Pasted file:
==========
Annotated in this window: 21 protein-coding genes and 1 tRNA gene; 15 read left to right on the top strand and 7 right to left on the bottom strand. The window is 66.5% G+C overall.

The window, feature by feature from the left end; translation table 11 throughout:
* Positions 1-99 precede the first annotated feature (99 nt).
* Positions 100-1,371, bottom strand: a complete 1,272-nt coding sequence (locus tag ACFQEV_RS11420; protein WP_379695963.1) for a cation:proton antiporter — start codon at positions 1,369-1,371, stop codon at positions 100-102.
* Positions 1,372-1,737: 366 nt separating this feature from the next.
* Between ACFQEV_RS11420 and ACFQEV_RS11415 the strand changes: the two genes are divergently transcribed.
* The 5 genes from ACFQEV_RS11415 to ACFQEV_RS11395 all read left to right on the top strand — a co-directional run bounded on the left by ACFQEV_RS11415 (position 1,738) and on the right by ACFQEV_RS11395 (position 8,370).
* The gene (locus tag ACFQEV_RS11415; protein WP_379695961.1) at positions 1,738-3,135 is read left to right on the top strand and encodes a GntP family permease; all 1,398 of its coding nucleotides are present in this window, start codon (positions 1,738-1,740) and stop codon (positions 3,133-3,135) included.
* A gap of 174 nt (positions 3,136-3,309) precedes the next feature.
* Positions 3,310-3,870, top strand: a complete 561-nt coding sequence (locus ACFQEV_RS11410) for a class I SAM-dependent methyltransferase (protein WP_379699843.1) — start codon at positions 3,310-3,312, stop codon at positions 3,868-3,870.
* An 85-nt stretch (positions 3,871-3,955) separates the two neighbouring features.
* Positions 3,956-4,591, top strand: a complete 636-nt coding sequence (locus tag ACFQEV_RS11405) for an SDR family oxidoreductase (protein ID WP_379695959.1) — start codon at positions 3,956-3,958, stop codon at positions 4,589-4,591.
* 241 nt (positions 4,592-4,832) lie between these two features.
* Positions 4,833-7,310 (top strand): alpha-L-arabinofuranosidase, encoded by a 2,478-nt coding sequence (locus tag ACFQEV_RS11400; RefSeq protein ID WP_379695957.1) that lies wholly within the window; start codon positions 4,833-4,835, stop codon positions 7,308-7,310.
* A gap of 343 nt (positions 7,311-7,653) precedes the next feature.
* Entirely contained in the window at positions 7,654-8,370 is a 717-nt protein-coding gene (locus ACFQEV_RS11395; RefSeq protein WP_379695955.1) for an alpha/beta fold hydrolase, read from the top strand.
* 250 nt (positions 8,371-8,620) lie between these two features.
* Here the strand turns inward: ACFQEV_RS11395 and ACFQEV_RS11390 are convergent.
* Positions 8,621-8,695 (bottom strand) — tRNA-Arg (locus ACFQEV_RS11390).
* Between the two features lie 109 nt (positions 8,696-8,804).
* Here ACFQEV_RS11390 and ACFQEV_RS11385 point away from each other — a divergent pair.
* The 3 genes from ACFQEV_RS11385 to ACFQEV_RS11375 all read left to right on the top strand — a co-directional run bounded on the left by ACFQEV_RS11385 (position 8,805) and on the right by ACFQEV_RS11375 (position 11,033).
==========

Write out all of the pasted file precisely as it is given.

Annotated in this window: 21 protein-coding genes and 1 tRNA gene; 15 read left to right on the top strand and 7 right to left on the bottom strand. The window is 66.5% G+C overall.

The window, feature by feature from the left end; translation table 11 throughout:
* Positions 1-99 precede the first annotated feature (99 nt).
* Positions 100-1,371, bottom strand: a complete 1,272-nt coding sequence (locus tag ACFQEV_RS11420; protein WP_379695963.1) for a cation:proton antiporter — start codon at positions 1,369-1,371, stop codon at positions 100-102.
* Positions 1,372-1,737: 366 nt separating this feature from the next.
* Between ACFQEV_RS11420 and ACFQEV_RS11415 the strand changes: the two genes are divergently transcribed.
* The 5 genes from ACFQEV_RS11415 to ACFQEV_RS11395 all read left to right on the top strand — a co-directional run bounded on the left by ACFQEV_RS11415 (position 1,738) and on the right by ACFQEV_RS11395 (position 8,370).
* The gene (locus tag ACFQEV_RS11415; protein WP_379695961.1) at positions 1,738-3,135 is read left to right on the top strand and encodes a GntP family permease; all 1,398 of its coding nucleotides are present in this window, start codon (positions 1,738-1,740) and stop codon (positions 3,133-3,135) included.
* A gap of 174 nt (positions 3,136-3,309) precedes the next feature.
* Positions 3,310-3,870, top strand: a complete 561-nt coding sequence (locus ACFQEV_RS11410) for a class I SAM-dependent methyltransferase (protein WP_379699843.1) — start codon at positions 3,310-3,312, stop codon at positions 3,868-3,870.
* An 85-nt stretch (positions 3,871-3,955) separates the two neighbouring features.
* Positions 3,956-4,591, top strand: a complete 636-nt coding sequence (locus tag ACFQEV_RS11405) for an SDR family oxidoreductase (protein ID WP_379695959.1) — start codon at positions 3,956-3,958, stop codon at positions 4,589-4,591.
* 241 nt (positions 4,592-4,832) lie between these two features.
* Positions 4,833-7,310 (top strand): alpha-L-arabinofuranosidase, encoded by a 2,478-nt coding sequence (locus tag ACFQEV_RS11400; RefSeq protein ID WP_379695957.1) that lies wholly within the window; start codon positions 4,833-4,835, stop codon positions 7,308-7,310.
* A gap of 343 nt (positions 7,311-7,653) precedes the next feature.
* Entirely contained in the window at positions 7,654-8,370 is a 717-nt protein-coding gene (locus ACFQEV_RS11395; RefSeq protein WP_379695955.1) for an alpha/beta fold hydrolase, read from the top strand.
* 250 nt (positions 8,371-8,620) lie between these two features.
* Here the strand turns inward: ACFQEV_RS11395 and ACFQEV_RS11390 are convergent.
* Positions 8,621-8,695 (bottom strand) — tRNA-Arg (locus ACFQEV_RS11390).
* Between the two features lie 109 nt (positions 8,696-8,804).
* Here ACFQEV_RS11390 and ACFQEV_RS11385 point away from each other — a divergent pair.
* The 3 genes from ACFQEV_RS11385 to ACFQEV_RS11375 all read left to right on the top strand — a co-directional run bounded on the left by ACFQEV_RS11385 (position 8,805) and on the right by ACFQEV_RS11375 (position 11,033).